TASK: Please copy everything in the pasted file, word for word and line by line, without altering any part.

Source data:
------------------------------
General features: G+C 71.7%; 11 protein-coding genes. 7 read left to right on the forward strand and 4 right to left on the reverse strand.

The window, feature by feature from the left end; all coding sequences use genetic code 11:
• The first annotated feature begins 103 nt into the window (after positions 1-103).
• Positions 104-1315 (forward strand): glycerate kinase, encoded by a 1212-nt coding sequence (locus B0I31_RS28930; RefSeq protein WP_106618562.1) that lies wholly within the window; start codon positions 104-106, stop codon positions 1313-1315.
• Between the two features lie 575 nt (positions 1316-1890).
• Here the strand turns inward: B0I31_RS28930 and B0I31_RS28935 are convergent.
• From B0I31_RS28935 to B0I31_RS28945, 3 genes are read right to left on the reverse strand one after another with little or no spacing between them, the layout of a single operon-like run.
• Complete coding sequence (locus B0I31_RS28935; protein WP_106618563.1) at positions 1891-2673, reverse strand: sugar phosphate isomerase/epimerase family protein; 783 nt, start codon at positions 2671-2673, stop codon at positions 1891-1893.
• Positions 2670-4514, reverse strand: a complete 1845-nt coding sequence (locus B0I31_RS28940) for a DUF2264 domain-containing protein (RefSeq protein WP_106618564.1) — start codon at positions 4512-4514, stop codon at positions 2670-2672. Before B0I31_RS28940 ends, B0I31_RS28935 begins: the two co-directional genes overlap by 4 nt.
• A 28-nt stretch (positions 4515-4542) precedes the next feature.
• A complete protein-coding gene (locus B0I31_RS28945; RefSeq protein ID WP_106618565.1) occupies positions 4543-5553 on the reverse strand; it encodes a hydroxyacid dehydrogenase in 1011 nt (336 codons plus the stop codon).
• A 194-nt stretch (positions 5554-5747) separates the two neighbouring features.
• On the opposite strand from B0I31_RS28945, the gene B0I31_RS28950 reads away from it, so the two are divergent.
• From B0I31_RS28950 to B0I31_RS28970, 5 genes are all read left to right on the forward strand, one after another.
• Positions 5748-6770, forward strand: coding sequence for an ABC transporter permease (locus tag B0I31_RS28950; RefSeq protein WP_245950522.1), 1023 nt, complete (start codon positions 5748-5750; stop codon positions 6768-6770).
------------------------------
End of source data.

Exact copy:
General features: G+C 71.7%; 11 protein-coding genes. 7 read left to right on the forward strand and 4 right to left on the reverse strand.

The window, feature by feature from the left end; all coding sequences use genetic code 11:
• The first annotated feature begins 103 nt into the window (after positions 1-103).
• Positions 104-1315 (forward strand): glycerate kinase, encoded by a 1212-nt coding sequence (locus B0I31_RS28930; RefSeq protein WP_106618562.1) that lies wholly within the window; start codon positions 104-106, stop codon positions 1313-1315.
• Between the two features lie 575 nt (positions 1316-1890).
• Here the strand turns inward: B0I31_RS28930 and B0I31_RS28935 are convergent.
• From B0I31_RS28935 to B0I31_RS28945, 3 genes are read right to left on the reverse strand one after another with little or no spacing between them, the layout of a single operon-like run.
• Complete coding sequence (locus B0I31_RS28935; protein WP_106618563.1) at positions 1891-2673, reverse strand: sugar phosphate isomerase/epimerase family protein; 783 nt, start codon at positions 2671-2673, stop codon at positions 1891-1893.
• Positions 2670-4514, reverse strand: a complete 1845-nt coding sequence (locus B0I31_RS28940) for a DUF2264 domain-containing protein (RefSeq protein WP_106618564.1) — start codon at positions 4512-4514, stop codon at positions 2670-2672. Before B0I31_RS28940 ends, B0I31_RS28935 begins: the two co-directional genes overlap by 4 nt.
• A 28-nt stretch (positions 4515-4542) precedes the next feature.
• A complete protein-coding gene (locus B0I31_RS28945; RefSeq protein ID WP_106618565.1) occupies positions 4543-5553 on the reverse strand; it encodes a hydroxyacid dehydrogenase in 1011 nt (336 codons plus the stop codon).
• A 194-nt stretch (positions 5554-5747) separates the two neighbouring features.
• On the opposite strand from B0I31_RS28945, the gene B0I31_RS28950 reads away from it, so the two are divergent.
• From B0I31_RS28950 to B0I31_RS28970, 5 genes are all read left to right on the forward strand, one after another.
• Positions 5748-6770, forward strand: coding sequence for an ABC transporter permease (locus tag B0I31_RS28950; RefSeq protein WP_245950522.1), 1023 nt, complete (start codon positions 5748-5750; stop codon positions 6768-6770).